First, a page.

It’s true he has no friends to speak of
but he seems happy enough. Doesn’t he?
He’s just shy. That’s what it is.
I’m sick of all these diagnoses.
It used to be normal, didn’t it, before
they made up words.
But really, he’s got his things,
the maps and plans, the fantasy books,
his computer stuff. I know he won’t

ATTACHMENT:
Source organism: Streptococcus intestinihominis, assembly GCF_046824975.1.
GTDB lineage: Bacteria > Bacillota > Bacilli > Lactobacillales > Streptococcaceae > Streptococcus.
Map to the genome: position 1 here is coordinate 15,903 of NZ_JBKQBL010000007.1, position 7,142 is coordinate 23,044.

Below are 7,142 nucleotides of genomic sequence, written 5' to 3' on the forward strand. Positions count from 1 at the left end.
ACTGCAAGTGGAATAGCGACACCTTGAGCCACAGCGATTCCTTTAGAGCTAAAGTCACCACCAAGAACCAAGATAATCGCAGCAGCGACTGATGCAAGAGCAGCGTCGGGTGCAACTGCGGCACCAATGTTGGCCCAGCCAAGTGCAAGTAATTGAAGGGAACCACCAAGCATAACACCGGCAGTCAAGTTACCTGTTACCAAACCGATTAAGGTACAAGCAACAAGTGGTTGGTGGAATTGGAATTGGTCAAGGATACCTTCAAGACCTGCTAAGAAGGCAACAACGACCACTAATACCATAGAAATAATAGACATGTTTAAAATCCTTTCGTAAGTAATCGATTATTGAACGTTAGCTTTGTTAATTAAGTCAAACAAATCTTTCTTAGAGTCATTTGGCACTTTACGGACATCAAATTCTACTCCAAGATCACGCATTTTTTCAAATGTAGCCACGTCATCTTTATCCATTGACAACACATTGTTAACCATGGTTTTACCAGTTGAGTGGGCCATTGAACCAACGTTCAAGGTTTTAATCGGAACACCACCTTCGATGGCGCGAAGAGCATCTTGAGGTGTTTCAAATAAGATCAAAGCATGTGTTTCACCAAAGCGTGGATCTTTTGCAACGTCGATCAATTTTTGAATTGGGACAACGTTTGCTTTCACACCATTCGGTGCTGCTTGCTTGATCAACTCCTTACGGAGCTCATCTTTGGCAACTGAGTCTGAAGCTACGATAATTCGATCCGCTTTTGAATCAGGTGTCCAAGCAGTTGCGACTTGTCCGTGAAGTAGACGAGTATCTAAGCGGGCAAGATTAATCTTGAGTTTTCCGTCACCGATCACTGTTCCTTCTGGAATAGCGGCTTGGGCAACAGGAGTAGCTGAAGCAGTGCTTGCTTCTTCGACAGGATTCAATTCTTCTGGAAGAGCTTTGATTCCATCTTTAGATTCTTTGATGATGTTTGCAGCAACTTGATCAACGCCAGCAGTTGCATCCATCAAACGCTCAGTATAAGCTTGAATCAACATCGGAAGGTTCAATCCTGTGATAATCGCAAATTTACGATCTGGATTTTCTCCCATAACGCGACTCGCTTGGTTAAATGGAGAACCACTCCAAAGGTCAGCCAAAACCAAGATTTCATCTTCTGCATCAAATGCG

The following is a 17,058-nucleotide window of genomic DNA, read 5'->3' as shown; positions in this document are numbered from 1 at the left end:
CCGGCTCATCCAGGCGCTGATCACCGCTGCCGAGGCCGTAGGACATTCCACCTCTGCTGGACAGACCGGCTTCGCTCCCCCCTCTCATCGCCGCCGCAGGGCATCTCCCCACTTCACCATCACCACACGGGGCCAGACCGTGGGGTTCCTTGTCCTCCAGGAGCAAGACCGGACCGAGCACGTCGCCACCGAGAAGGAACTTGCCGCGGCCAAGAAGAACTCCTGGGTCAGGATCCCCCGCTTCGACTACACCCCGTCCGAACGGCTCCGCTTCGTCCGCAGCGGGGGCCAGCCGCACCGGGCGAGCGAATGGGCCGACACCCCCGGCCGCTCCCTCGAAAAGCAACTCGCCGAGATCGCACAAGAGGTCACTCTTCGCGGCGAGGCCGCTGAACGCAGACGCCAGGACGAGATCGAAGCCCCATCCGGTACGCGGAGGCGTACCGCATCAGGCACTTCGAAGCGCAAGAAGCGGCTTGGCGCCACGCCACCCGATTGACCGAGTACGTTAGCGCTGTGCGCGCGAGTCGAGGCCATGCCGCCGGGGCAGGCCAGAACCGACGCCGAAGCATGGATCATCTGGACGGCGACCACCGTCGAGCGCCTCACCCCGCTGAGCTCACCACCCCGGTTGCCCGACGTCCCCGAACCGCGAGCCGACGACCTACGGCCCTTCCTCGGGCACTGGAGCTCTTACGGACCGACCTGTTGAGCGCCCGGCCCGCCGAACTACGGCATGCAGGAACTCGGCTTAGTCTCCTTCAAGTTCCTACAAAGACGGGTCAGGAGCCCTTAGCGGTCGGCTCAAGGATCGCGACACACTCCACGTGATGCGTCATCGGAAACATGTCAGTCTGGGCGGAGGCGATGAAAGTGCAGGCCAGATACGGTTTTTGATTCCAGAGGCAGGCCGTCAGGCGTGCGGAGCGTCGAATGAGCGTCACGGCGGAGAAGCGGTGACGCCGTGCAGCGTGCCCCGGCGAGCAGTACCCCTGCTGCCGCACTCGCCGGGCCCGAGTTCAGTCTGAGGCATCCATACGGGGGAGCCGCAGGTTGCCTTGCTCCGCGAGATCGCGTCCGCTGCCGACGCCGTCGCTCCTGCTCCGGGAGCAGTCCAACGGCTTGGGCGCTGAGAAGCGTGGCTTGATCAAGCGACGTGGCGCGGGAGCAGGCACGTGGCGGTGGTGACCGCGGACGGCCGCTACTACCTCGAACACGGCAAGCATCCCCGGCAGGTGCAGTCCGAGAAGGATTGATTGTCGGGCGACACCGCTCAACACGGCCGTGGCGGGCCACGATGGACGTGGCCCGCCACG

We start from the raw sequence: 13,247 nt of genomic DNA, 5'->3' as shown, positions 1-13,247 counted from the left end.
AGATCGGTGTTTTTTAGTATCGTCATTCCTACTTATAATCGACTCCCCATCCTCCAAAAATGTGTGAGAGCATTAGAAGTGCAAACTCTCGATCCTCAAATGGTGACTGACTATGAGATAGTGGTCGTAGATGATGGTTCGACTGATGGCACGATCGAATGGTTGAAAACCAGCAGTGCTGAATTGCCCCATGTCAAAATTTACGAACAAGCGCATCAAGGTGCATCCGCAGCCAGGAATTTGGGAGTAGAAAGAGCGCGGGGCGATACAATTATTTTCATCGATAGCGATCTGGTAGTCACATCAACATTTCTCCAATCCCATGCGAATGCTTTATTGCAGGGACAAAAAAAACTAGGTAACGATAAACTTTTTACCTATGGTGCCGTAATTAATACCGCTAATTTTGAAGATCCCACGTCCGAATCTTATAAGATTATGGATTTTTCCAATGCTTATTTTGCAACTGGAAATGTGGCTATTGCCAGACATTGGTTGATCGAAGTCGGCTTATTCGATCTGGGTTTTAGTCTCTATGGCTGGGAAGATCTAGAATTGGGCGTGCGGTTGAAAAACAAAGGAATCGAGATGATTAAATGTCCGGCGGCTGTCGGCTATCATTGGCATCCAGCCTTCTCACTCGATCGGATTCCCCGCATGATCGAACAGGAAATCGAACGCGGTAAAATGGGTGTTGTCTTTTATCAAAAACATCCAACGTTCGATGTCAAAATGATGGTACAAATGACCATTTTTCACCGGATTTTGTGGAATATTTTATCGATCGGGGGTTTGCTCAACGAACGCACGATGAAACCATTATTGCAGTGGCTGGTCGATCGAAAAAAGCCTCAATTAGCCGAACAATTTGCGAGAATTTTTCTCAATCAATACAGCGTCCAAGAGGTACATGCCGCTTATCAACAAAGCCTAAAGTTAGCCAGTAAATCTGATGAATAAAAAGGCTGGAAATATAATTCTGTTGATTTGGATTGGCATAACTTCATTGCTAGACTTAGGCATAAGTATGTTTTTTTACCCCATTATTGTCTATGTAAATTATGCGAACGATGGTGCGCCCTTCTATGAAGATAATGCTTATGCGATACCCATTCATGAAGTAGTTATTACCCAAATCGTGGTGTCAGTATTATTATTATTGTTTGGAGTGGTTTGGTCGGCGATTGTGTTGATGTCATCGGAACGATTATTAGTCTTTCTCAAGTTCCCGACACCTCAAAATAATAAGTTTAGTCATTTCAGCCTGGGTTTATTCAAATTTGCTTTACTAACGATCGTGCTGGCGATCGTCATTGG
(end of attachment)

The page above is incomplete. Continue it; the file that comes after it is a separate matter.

answer the phone and never looks a stranger
in the eye but it’s not as though
he’s torturing hamsters. Once he gets going
he’ll talk for hours. God, he’s even
taking driving lessons.
Imagine that—our son—driving!
No—I don’t think he needs to see
someone, it’ll only make it worse.
I’m sure he’s fine. It’s not that
I think it doesn’t matter, it’s just that I’m tired
and we have to sleep.
Published in Cider Press Review, Volume 18, Issue 1.
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